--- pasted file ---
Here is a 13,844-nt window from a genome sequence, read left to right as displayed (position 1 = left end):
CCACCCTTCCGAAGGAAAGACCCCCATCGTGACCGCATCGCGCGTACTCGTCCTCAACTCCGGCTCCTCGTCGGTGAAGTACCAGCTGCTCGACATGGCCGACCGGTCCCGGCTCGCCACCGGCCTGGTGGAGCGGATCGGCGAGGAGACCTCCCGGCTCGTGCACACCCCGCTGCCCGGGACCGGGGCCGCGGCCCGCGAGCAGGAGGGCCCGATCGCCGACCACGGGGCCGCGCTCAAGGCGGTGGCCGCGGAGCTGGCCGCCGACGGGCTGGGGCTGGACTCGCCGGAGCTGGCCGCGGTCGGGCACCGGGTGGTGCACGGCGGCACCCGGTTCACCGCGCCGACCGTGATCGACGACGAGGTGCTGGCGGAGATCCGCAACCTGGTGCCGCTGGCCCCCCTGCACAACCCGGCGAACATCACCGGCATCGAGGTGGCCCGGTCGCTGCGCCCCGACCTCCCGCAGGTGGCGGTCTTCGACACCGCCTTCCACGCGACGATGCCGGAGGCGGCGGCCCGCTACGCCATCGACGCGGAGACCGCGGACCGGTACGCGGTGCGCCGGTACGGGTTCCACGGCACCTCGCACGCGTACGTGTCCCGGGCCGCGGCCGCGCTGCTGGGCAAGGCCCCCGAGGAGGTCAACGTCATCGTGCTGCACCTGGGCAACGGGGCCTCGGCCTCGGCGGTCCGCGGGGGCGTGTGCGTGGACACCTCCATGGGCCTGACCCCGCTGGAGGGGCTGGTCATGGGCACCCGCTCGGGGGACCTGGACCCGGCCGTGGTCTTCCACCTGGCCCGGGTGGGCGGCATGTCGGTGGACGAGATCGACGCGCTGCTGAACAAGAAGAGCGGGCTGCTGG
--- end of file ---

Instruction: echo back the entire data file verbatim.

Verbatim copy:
Here is a 13,844-nt window from a genome sequence, read left to right as displayed (position 1 = left end):
CCACCCTTCCGAAGGAAAGACCCCCATCGTGACCGCATCGCGCGTACTCGTCCTCAACTCCGGCTCCTCGTCGGTGAAGTACCAGCTGCTCGACATGGCCGACCGGTCCCGGCTCGCCACCGGCCTGGTGGAGCGGATCGGCGAGGAGACCTCCCGGCTCGTGCACACCCCGCTGCCCGGGACCGGGGCCGCGGCCCGCGAGCAGGAGGGCCCGATCGCCGACCACGGGGCCGCGCTCAAGGCGGTGGCCGCGGAGCTGGCCGCCGACGGGCTGGGGCTGGACTCGCCGGAGCTGGCCGCGGTCGGGCACCGGGTGGTGCACGGCGGCACCCGGTTCACCGCGCCGACCGTGATCGACGACGAGGTGCTGGCGGAGATCCGCAACCTGGTGCCGCTGGCCCCCCTGCACAACCCGGCGAACATCACCGGCATCGAGGTGGCCCGGTCGCTGCGCCCCGACCTCCCGCAGGTGGCGGTCTTCGACACCGCCTTCCACGCGACGATGCCGGAGGCGGCGGCCCGCTACGCCATCGACGCGGAGACCGCGGACCGGTACGCGGTGCGCCGGTACGGGTTCCACGGCACCTCGCACGCGTACGTGTCCCGGGCCGCGGCCGCGCTGCTGGGCAAGGCCCCCGAGGAGGTCAACGTCATCGTGCTGCACCTGGGCAACGGGGCCTCGGCCTCGGCGGTCCGCGGGGGCGTGTGCGTGGACACCTCCATGGGCCTGACCCCGCTGGAGGGGCTGGTCATGGGCACCCGCTCGGGGGACCTGGACCCGGCCGTGGTCTTCCACCTGGCCCGGGTGGGCGGCATGTCGGTGGACGAGATCGACGCGCTGCTGAACAAGAAGAGCGGGCTGCTGG